Is there a website? Is there a way that they can have donations or dental companies can provide in-kind donations?
Yes. You know, we work with a company called golively.com. We're on Instagram, theglowgoodfoundation.org, glowgood.org, and both Instagram and our website.
We'd love people to reach out to us, whether they want to volunteer, whether they want to help us with contributions. But we're looking to really continue what we're doing in the Bahamas, look for other areas, look for partners in different areas to expand our reach. And so I appreciate that question, but they just gotta check us out on glowgoodfoundation.org.
Fabulous. Well, as we're getting ready to close out here, Jonathan, Dr. Levine, can you tell us a little bit about the passion you feel for the patient, and what else we could do in dentistry to continue to connect with the human beings that we're treating?
Well, that's a great closer. You know, I think it has to do with mindset, and it has to do what I'd like to see from this next generation of dentists, and I think it depends on the leadership in these dental schools, and I really believe dental schools do a great job at this, which is that we're caring for people. How do we improve the lives of the people we treat?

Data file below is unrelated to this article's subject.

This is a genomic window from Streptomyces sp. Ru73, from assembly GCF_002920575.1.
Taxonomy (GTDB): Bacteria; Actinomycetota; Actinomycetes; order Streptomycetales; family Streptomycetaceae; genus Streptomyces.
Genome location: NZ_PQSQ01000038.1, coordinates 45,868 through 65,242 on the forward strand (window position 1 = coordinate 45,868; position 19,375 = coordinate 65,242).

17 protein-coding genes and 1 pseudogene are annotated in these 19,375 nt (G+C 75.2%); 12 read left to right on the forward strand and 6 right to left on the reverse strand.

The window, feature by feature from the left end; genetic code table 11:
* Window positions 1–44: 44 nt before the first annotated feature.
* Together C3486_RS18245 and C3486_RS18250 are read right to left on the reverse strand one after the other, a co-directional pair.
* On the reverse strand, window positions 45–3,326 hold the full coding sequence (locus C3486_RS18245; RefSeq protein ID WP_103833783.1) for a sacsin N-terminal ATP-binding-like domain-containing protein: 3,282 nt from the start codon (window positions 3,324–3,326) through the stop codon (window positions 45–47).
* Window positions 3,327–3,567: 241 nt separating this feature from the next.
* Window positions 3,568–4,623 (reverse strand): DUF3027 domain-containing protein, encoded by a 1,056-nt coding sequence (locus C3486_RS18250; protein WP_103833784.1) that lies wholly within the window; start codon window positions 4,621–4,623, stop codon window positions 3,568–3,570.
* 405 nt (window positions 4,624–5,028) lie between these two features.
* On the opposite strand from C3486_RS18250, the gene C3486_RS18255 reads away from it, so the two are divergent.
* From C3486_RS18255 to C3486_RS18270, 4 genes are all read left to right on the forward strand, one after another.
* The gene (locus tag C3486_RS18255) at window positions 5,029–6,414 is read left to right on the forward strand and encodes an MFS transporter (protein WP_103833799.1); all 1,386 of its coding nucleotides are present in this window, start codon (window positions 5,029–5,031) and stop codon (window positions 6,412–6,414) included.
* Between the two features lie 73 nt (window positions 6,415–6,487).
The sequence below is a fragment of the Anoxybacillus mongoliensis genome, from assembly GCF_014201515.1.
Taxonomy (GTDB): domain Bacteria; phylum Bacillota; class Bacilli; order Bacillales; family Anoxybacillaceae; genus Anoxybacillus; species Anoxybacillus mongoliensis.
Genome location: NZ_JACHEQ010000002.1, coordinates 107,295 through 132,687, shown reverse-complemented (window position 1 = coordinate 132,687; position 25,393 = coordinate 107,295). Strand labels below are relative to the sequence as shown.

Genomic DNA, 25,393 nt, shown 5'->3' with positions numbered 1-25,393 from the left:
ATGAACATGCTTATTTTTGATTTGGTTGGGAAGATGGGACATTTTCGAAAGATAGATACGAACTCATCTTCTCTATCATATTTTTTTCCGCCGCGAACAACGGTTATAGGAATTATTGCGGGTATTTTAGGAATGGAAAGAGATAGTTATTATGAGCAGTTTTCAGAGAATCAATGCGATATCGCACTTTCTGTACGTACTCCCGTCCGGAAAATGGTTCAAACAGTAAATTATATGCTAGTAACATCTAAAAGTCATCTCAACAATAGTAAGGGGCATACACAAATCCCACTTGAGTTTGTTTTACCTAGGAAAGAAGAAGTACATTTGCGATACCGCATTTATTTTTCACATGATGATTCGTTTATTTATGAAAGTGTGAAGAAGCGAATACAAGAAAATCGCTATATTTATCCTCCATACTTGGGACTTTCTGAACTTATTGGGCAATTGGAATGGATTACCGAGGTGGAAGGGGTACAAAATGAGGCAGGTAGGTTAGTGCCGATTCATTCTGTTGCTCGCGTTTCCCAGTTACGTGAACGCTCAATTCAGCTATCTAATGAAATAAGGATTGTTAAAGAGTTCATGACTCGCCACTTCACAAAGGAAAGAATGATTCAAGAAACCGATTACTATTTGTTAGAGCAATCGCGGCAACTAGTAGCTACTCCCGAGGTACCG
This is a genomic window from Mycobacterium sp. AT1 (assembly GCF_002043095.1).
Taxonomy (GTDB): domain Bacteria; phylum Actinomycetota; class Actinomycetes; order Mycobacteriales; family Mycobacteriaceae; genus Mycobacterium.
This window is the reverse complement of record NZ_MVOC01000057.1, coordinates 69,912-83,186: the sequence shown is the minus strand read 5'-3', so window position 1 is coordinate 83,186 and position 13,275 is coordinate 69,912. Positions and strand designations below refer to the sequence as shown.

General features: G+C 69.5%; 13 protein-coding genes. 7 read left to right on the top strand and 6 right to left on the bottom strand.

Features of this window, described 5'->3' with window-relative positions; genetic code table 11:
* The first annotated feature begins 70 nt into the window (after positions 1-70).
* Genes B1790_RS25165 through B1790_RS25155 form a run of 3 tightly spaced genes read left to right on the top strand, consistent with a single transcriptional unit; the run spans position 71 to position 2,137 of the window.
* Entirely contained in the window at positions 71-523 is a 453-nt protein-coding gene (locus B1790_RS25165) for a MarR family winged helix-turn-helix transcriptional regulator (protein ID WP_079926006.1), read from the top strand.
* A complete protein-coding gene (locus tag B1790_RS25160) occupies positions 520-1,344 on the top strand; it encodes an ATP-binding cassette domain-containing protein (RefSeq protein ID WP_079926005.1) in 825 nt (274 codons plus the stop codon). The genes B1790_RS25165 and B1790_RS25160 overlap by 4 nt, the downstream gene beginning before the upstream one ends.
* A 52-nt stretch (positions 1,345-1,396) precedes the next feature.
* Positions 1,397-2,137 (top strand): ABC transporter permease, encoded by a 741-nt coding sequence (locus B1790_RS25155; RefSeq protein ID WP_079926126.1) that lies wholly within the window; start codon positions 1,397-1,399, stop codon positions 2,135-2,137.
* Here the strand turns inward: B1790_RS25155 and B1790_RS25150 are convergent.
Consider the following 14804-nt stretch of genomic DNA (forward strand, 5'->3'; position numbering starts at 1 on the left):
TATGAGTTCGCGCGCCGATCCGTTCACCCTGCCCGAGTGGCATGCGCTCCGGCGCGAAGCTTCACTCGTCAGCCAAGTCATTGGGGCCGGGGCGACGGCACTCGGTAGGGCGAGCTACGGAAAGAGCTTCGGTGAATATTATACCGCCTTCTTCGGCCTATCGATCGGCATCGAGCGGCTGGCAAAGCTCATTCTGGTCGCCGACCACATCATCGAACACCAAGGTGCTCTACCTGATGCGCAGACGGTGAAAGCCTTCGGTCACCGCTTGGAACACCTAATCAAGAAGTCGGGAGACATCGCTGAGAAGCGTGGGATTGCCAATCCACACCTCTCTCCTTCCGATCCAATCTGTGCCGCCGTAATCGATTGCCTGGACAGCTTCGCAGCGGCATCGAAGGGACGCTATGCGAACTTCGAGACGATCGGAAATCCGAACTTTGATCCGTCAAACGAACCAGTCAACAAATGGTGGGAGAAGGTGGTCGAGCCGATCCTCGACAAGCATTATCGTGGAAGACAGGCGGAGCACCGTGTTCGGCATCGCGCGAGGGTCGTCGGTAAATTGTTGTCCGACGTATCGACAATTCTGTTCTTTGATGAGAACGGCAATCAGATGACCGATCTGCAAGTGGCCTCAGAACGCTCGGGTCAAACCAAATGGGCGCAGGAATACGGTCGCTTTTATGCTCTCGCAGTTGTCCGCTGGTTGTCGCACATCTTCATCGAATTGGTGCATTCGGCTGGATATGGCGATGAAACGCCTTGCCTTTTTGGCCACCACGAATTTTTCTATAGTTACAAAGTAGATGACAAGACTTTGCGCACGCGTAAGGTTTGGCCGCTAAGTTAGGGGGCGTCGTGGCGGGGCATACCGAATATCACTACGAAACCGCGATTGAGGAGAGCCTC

And you know, as a clinician, when dentists have that focus, and it's all about how do we do it at a higher level? How do I develop my skills? Everything falls into place.
The people around you, we are the company, we keep our assistants, our hygienists, our operations team with good leadership and understanding what the vision is and why you're doing what you're doing and your value system. It's like a magnet for great people. You won't have a turnstile where people are leaving, but there'll be a magnet where really talented, wonderful, like-minded people will wanna work with you, which then translates to developing a high level of care.